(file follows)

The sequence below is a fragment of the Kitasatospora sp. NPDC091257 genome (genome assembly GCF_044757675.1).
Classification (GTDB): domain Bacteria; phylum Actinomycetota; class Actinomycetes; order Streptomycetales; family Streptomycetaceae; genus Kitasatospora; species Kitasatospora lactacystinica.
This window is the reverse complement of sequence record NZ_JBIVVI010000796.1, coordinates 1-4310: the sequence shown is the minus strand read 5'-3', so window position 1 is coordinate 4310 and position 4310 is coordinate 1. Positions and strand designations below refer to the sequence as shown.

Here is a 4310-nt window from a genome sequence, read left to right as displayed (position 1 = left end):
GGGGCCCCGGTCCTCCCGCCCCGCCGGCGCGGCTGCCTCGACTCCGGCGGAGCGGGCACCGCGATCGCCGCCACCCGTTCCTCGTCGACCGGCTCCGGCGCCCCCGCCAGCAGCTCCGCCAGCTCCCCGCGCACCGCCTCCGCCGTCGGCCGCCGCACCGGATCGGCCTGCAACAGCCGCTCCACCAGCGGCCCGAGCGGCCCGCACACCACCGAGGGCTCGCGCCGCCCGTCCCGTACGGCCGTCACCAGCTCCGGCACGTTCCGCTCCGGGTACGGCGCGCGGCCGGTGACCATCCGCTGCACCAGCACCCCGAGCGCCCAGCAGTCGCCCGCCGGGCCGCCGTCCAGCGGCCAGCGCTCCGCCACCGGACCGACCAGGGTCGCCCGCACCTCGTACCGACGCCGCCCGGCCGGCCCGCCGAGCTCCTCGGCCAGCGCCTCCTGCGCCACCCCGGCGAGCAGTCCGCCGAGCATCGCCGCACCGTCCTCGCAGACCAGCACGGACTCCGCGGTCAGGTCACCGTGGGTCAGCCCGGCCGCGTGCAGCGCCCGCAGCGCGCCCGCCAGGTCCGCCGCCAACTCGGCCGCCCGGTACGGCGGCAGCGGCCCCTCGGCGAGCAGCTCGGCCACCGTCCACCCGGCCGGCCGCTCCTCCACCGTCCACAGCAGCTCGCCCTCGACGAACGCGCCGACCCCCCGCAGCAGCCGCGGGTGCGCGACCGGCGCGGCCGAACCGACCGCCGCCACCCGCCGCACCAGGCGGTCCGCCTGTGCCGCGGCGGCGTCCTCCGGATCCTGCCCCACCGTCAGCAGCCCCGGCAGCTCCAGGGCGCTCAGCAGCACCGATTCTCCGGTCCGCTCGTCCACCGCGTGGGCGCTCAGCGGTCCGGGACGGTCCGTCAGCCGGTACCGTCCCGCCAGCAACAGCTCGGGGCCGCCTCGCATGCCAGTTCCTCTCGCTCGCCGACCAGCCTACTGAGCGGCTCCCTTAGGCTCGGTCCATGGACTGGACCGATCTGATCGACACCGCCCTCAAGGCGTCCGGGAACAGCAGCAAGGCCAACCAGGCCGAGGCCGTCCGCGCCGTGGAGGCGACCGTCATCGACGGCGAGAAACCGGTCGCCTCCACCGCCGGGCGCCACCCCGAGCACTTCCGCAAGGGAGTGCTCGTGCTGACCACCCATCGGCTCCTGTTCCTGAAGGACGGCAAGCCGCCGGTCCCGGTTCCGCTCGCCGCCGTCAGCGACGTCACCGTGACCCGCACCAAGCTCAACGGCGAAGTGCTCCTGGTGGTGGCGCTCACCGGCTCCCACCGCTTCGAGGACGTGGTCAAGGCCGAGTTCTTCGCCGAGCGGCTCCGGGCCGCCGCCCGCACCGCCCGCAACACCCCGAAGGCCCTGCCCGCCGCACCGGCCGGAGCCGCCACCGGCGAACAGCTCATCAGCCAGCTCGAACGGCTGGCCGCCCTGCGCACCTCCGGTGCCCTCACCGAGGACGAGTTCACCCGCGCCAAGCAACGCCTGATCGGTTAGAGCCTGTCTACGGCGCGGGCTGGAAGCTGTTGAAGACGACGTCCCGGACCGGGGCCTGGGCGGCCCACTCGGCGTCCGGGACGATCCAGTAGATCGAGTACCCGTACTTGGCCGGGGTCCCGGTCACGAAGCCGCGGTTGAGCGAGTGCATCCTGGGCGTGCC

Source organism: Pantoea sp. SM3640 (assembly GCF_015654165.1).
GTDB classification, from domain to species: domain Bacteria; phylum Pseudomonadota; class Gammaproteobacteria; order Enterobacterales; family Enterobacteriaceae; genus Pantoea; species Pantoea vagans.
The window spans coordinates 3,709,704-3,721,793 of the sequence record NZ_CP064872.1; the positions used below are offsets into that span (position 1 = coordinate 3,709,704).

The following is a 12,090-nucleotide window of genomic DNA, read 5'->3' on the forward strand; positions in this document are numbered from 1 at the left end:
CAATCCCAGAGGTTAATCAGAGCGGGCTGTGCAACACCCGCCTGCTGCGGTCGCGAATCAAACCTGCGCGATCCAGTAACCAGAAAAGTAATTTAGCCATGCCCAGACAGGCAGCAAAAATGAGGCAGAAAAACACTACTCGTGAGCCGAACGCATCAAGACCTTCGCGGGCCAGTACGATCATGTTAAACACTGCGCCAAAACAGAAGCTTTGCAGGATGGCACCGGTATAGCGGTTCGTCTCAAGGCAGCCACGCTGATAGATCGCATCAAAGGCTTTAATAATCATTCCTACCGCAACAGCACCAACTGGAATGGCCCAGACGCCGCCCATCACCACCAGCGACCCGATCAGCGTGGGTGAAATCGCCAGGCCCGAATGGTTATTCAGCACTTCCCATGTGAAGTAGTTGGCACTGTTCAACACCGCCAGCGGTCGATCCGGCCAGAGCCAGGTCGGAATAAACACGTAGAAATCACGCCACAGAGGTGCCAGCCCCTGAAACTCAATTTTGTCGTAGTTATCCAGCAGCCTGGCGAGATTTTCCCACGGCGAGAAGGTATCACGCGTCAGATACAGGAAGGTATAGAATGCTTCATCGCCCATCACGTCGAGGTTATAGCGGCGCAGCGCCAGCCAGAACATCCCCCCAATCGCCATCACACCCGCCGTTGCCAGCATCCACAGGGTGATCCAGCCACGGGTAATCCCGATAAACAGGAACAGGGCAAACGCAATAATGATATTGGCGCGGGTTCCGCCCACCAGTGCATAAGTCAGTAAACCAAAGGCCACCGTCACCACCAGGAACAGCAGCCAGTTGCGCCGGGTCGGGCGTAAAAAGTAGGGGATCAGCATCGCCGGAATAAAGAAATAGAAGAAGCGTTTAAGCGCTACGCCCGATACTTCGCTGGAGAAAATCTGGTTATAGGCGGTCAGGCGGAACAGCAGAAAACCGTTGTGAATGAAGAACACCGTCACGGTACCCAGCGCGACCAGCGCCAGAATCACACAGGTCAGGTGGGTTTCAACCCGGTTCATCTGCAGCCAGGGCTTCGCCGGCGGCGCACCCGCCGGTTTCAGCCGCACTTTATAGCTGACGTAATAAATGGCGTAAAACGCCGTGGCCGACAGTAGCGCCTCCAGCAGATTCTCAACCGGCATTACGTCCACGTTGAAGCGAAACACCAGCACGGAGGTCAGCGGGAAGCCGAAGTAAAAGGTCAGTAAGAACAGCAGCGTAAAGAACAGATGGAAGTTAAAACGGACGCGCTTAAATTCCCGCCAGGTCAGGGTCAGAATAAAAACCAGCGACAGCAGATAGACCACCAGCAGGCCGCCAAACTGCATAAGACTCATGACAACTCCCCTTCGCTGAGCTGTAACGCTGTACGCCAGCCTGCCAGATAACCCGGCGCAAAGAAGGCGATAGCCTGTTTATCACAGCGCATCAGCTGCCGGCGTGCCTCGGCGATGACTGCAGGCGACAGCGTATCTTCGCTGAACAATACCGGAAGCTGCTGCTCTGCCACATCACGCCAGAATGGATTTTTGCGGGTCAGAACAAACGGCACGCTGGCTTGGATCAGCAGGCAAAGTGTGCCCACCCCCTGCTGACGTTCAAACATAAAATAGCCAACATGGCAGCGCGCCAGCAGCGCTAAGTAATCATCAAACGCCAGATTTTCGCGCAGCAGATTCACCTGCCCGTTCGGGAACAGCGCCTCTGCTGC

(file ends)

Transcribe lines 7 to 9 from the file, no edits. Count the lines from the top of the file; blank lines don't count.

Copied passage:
GTDB classification, from domain to species: domain Bacteria; phylum Pseudomonadota; class Gammaproteobacteria; order Enterobacterales; family Enterobacteriaceae; genus Pantoea; species Pantoea vagans.
The window spans coordinates 3,709,704-3,721,793 of the sequence record NZ_CP064872.1; the positions used below are offsets into that span (position 1 = coordinate 3,709,704).

The following is a 12,090-nucleotide window of genomic DNA, read 5'->3' on the forward strand; positions in this document are numbered from 1 at the left end: